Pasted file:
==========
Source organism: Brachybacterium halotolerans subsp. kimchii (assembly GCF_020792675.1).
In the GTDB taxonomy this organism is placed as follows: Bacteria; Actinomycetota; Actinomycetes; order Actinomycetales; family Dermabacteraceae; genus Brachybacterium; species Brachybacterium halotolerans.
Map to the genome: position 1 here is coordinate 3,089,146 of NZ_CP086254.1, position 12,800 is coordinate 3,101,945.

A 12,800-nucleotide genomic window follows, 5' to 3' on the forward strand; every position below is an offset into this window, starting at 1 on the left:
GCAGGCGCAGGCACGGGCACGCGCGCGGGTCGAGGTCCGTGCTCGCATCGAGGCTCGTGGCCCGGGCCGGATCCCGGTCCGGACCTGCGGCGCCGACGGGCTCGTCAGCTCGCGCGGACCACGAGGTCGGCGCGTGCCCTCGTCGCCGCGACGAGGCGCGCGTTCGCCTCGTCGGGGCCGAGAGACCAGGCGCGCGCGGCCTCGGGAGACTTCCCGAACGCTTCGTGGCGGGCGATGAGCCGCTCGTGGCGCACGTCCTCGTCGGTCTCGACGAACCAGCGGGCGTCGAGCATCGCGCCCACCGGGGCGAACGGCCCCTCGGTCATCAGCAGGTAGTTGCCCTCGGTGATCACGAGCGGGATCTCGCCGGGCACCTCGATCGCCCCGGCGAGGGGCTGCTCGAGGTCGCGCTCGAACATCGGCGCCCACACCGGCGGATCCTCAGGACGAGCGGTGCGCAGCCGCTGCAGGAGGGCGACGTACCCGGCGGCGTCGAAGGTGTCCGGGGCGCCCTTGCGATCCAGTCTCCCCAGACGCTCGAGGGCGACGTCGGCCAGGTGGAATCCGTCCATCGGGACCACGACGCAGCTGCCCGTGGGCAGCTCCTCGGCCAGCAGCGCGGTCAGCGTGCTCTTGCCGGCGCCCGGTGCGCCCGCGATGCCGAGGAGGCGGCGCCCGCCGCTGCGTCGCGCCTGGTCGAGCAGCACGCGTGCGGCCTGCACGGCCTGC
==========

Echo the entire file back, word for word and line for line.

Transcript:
Source organism: Brachybacterium halotolerans subsp. kimchii (assembly GCF_020792675.1).
In the GTDB taxonomy this organism is placed as follows: Bacteria; Actinomycetota; Actinomycetes; order Actinomycetales; family Dermabacteraceae; genus Brachybacterium; species Brachybacterium halotolerans.
Map to the genome: position 1 here is coordinate 3,089,146 of NZ_CP086254.1, position 12,800 is coordinate 3,101,945.

A 12,800-nucleotide genomic window follows, 5' to 3' on the forward strand; every position below is an offset into this window, starting at 1 on the left:
GCAGGCGCAGGCACGGGCACGCGCGCGGGTCGAGGTCCGTGCTCGCATCGAGGCTCGTGGCCCGGGCCGGATCCCGGTCCGGACCTGCGGCGCCGACGGGCTCGTCAGCTCGCGCGGACCACGAGGTCGGCGCGTGCCCTCGTCGCCGCGACGAGGCGCGCGTTCGCCTCGTCGGGGCCGAGAGACCAGGCGCGCGCGGCCTCGGGAGACTTCCCGAACGCTTCGTGGCGGGCGATGAGCCGCTCGTGGCGCACGTCCTCGTCGGTCTCGACGAACCAGCGGGCGTCGAGCATCGCGCCCACCGGGGCGAACGGCCCCTCGGTCATCAGCAGGTAGTTGCCCTCGGTGATCACGAGCGGGATCTCGCCGGGCACCTCGATCGCCCCGGCGAGGGGCTGCTCGAGGTCGCGCTCGAACATCGGCGCCCACACCGGCGGATCCTCAGGACGAGCGGTGCGCAGCCGCTGCAGGAGGGCGACGTACCCGGCGGCGTCGAAGGTGTCCGGGGCGCCCTTGCGATCCAGTCTCCCCAGACGCTCGAGGGCGACGTCGGCCAGGTGGAATCCGTCCATCGGGACCACGACGCAGCTGCCCGTGGGCAGCTCCTCGGCCAGCAGCGCGGTCAGCGTGCTCTTGCCGGCGCCCGGTGCGCCCGCGATGCCGAGGAGGCGGCGCCCGCCGCTGCGTCGCGCCTGGTCGAGCAGCACGCGTGCGGCCTGCACGGCCTGC